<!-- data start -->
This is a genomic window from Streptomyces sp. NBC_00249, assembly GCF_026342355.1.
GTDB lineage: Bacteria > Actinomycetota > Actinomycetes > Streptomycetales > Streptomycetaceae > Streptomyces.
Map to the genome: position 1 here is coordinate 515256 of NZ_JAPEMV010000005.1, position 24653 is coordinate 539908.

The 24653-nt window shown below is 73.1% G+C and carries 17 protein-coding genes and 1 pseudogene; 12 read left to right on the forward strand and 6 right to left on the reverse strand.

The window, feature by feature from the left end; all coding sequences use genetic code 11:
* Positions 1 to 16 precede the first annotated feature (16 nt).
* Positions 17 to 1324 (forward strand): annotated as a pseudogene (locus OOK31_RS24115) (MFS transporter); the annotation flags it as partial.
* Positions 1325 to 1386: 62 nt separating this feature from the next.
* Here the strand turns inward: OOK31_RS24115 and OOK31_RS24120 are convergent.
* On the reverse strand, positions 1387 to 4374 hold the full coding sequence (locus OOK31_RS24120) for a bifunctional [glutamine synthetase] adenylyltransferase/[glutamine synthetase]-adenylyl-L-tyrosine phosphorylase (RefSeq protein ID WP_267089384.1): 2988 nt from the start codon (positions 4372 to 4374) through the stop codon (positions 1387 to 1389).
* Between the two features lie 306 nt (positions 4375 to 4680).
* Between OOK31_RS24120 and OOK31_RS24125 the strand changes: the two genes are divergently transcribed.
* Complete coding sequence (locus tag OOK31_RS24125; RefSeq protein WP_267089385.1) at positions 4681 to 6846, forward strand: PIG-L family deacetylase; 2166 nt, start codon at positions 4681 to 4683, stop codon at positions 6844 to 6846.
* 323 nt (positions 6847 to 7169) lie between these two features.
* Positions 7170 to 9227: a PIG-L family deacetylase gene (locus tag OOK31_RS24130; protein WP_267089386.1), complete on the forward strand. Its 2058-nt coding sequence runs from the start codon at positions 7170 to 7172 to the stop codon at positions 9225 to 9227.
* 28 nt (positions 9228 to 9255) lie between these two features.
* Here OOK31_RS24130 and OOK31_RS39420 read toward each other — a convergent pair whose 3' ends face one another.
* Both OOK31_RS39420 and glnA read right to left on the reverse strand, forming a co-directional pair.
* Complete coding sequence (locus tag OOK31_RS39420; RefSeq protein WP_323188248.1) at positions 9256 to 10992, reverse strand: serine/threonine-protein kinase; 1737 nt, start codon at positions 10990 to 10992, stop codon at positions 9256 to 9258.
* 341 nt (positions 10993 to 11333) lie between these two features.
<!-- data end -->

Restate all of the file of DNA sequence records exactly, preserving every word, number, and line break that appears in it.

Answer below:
This is a genomic window from Streptomyces sp. NBC_00249, assembly GCF_026342355.1.
GTDB lineage: Bacteria > Actinomycetota > Actinomycetes > Streptomycetales > Streptomycetaceae > Streptomyces.
Map to the genome: position 1 here is coordinate 515256 of NZ_JAPEMV010000005.1, position 24653 is coordinate 539908.

The 24653-nt window shown below is 73.1% G+C and carries 17 protein-coding genes and 1 pseudogene; 12 read left to right on the forward strand and 6 right to left on the reverse strand.

The window, feature by feature from the left end; all coding sequences use genetic code 11:
* Positions 1 to 16 precede the first annotated feature (16 nt).
* Positions 17 to 1324 (forward strand): annotated as a pseudogene (locus OOK31_RS24115) (MFS transporter); the annotation flags it as partial.
* Positions 1325 to 1386: 62 nt separating this feature from the next.
* Here the strand turns inward: OOK31_RS24115 and OOK31_RS24120 are convergent.
* On the reverse strand, positions 1387 to 4374 hold the full coding sequence (locus OOK31_RS24120) for a bifunctional [glutamine synthetase] adenylyltransferase/[glutamine synthetase]-adenylyl-L-tyrosine phosphorylase (RefSeq protein ID WP_267089384.1): 2988 nt from the start codon (positions 4372 to 4374) through the stop codon (positions 1387 to 1389).
* Between the two features lie 306 nt (positions 4375 to 4680).
* Between OOK31_RS24120 and OOK31_RS24125 the strand changes: the two genes are divergently transcribed.
* Complete coding sequence (locus tag OOK31_RS24125; RefSeq protein WP_267089385.1) at positions 4681 to 6846, forward strand: PIG-L family deacetylase; 2166 nt, start codon at positions 4681 to 4683, stop codon at positions 6844 to 6846.
* 323 nt (positions 6847 to 7169) lie between these two features.
* Positions 7170 to 9227: a PIG-L family deacetylase gene (locus tag OOK31_RS24130; protein WP_267089386.1), complete on the forward strand. Its 2058-nt coding sequence runs from the start codon at positions 7170 to 7172 to the stop codon at positions 9225 to 9227.
* 28 nt (positions 9228 to 9255) lie between these two features.
* Here OOK31_RS24130 and OOK31_RS39420 read toward each other — a convergent pair whose 3' ends face one another.
* Both OOK31_RS39420 and glnA read right to left on the reverse strand, forming a co-directional pair.
* Complete coding sequence (locus tag OOK31_RS39420; RefSeq protein WP_323188248.1) at positions 9256 to 10992, reverse strand: serine/threonine-protein kinase; 1737 nt, start codon at positions 10990 to 10992, stop codon at positions 9256 to 9258.
* 341 nt (positions 10993 to 11333) lie between these two features.